Government’s Response to Insecurity in Rivers State
Attempts by the Rivers State Government to address the criminal dimension of violence in Rivers State have not had the expected impact. For example, the prohibition of cultism by the Rivers State Government, through a legislative Act, have not led to the reduction of cultism. Enforcement of this Act has been constrained by the nature and character of party politics in the state. Similarly, party politics has frustrated the effective take-off of the Neighbourhood Watch Agency of the state since its establishment in 2018/ the strategy by government to offer amnesty to violent groups in a bid to control the proliferation of SALWs and end violence has been ineffective and are often undermined by the political process that contributes to the proliferation of SALWs in the state. The government has also been unable to address issues of environmental insecurity such as soot and oil pollution. The health implications are becoming manifest in Rivers State.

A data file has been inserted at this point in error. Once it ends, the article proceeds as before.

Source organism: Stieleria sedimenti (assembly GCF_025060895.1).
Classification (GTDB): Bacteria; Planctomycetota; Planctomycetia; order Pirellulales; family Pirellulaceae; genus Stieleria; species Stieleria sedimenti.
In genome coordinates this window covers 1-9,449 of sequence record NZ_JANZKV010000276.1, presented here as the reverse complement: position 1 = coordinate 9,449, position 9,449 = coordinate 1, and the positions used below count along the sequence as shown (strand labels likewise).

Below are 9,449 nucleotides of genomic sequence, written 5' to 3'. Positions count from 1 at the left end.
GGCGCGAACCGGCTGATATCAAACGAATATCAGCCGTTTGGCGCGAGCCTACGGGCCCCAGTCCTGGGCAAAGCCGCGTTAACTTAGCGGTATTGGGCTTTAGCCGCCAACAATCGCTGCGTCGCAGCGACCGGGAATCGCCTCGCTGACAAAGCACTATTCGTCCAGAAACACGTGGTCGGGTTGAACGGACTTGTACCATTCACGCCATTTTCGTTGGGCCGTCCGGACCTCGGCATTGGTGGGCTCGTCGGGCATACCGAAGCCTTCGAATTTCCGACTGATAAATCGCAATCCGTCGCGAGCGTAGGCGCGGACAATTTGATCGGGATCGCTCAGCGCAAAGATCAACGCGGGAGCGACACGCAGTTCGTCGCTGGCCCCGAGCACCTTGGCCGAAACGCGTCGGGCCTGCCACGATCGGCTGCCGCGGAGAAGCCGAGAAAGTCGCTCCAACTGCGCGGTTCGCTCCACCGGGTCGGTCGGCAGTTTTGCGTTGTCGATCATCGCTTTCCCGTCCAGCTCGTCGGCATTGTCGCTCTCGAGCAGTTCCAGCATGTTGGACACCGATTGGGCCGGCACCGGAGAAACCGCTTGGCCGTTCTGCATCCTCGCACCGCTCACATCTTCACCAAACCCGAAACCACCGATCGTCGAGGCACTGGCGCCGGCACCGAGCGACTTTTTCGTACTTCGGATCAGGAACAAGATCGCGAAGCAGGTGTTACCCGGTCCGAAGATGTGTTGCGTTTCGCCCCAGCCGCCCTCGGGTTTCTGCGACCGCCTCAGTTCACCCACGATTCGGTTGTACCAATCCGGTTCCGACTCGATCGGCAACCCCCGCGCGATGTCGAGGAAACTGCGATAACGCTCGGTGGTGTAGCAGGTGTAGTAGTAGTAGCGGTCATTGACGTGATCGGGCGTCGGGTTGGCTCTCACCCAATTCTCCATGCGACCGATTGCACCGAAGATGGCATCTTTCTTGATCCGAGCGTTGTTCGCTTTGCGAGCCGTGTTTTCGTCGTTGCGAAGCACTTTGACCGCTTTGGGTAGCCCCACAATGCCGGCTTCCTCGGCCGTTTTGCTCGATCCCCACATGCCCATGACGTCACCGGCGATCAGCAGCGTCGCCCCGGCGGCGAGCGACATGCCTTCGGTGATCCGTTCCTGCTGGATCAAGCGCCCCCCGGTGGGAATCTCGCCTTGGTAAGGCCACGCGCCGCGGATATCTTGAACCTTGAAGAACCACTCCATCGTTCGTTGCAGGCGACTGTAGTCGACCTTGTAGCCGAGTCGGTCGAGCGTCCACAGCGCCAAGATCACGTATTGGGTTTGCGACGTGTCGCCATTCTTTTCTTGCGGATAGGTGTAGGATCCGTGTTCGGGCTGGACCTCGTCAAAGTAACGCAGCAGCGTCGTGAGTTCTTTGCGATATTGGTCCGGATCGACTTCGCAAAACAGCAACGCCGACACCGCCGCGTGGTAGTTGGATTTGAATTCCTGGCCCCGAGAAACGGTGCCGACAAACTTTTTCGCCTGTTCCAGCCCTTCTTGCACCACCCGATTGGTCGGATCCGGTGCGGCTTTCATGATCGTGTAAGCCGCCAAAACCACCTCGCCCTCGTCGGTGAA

There is an emerging trend of gang governance in Motor parks and Markets in Rivers State.
There is an encroachment of traditional governance in communities by militant youths.
Tension in oil producing communities in the border areas of Rivers State remains high.
Artisanal refining of crude oil is fueling criminal activities across Rivers State.
i. There is urgent need for promotion of community development programmes and access to refined petroleum products, especially in coastal communities to address the problem of illegal artisanal refining in the state.
ii. The Rivers State Government should fully implement the State’s Anti-Cult Act and related other Statutory laws. The application of the rule of law must be strictly applied in the implantation of this Act.
iii. Future disarmament of cultists and militants should be based on a sustainable package of amnesty, job creation and placement initiatives.
iv. The Federal Government, especially the Independent National Electoral Commission (INEC) should revisit the 2010 Electoral Act amendment Bill to criminalise the use of violence by political actors in the electoral process.
v. The military authorities should address the involvement of their officers nad men in illicit activities such as artisanal refining of oil in Rivers State.
Multinational/Indigenous Oil Companies
i. Oil companies in Rivers State need to urgently address the problem of environmental pollution and put an end to gas flares, support conservation and environmental restoration activities in impacted communities.